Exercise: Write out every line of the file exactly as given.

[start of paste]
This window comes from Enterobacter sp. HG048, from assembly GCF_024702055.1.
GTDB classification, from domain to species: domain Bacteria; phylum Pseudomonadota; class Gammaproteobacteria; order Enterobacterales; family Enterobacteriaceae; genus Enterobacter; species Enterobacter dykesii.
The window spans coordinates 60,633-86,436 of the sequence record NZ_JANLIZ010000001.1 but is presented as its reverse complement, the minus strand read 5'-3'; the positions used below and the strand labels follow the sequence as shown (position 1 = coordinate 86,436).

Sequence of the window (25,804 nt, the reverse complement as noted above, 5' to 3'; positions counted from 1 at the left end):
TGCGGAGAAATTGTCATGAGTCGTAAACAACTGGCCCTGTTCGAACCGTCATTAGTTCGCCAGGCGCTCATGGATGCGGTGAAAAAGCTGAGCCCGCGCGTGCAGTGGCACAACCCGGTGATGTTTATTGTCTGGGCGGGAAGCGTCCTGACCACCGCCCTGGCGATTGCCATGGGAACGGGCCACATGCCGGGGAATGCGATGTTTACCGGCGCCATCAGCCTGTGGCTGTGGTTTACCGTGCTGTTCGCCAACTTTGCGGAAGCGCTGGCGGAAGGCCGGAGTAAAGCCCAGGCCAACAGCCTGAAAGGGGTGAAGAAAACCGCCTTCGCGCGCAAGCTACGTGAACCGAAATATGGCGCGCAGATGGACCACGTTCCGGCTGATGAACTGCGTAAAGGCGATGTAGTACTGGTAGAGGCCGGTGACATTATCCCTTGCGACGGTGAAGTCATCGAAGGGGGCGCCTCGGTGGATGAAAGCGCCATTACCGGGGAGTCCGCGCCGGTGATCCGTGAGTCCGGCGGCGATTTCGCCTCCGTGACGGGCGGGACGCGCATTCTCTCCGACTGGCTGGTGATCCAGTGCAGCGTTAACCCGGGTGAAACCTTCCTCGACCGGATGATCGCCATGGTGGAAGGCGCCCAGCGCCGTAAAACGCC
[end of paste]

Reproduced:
This window comes from Enterobacter sp. HG048, from assembly GCF_024702055.1.
GTDB classification, from domain to species: domain Bacteria; phylum Pseudomonadota; class Gammaproteobacteria; order Enterobacterales; family Enterobacteriaceae; genus Enterobacter; species Enterobacter dykesii.
The window spans coordinates 60,633-86,436 of the sequence record NZ_JANLIZ010000001.1 but is presented as its reverse complement, the minus strand read 5'-3'; the positions used below and the strand labels follow the sequence as shown (position 1 = coordinate 86,436).

Sequence of the window (25,804 nt, the reverse complement as noted above, 5' to 3'; positions counted from 1 at the left end):
TGCGGAGAAATTGTCATGAGTCGTAAACAACTGGCCCTGTTCGAACCGTCATTAGTTCGCCAGGCGCTCATGGATGCGGTGAAAAAGCTGAGCCCGCGCGTGCAGTGGCACAACCCGGTGATGTTTATTGTCTGGGCGGGAAGCGTCCTGACCACCGCCCTGGCGATTGCCATGGGAACGGGCCACATGCCGGGGAATGCGATGTTTACCGGCGCCATCAGCCTGTGGCTGTGGTTTACCGTGCTGTTCGCCAACTTTGCGGAAGCGCTGGCGGAAGGCCGGAGTAAAGCCCAGGCCAACAGCCTGAAAGGGGTGAAGAAAACCGCCTTCGCGCGCAAGCTACGTGAACCGAAATATGGCGCGCAGATGGACCACGTTCCGGCTGATGAACTGCGTAAAGGCGATGTAGTACTGGTAGAGGCCGGTGACATTATCCCTTGCGACGGTGAAGTCATCGAAGGGGGCGCCTCGGTGGATGAAAGCGCCATTACCGGGGAGTCCGCGCCGGTGATCCGTGAGTCCGGCGGCGATTTCGCCTCCGTGACGGGCGGGACGCGCATTCTCTCCGACTGGCTGGTGATCCAGTGCAGCGTTAACCCGGGTGAAACCTTCCTCGACCGGATGATCGCCATGGTGGAAGGCGCCCAGCGCCGTAAAACGCC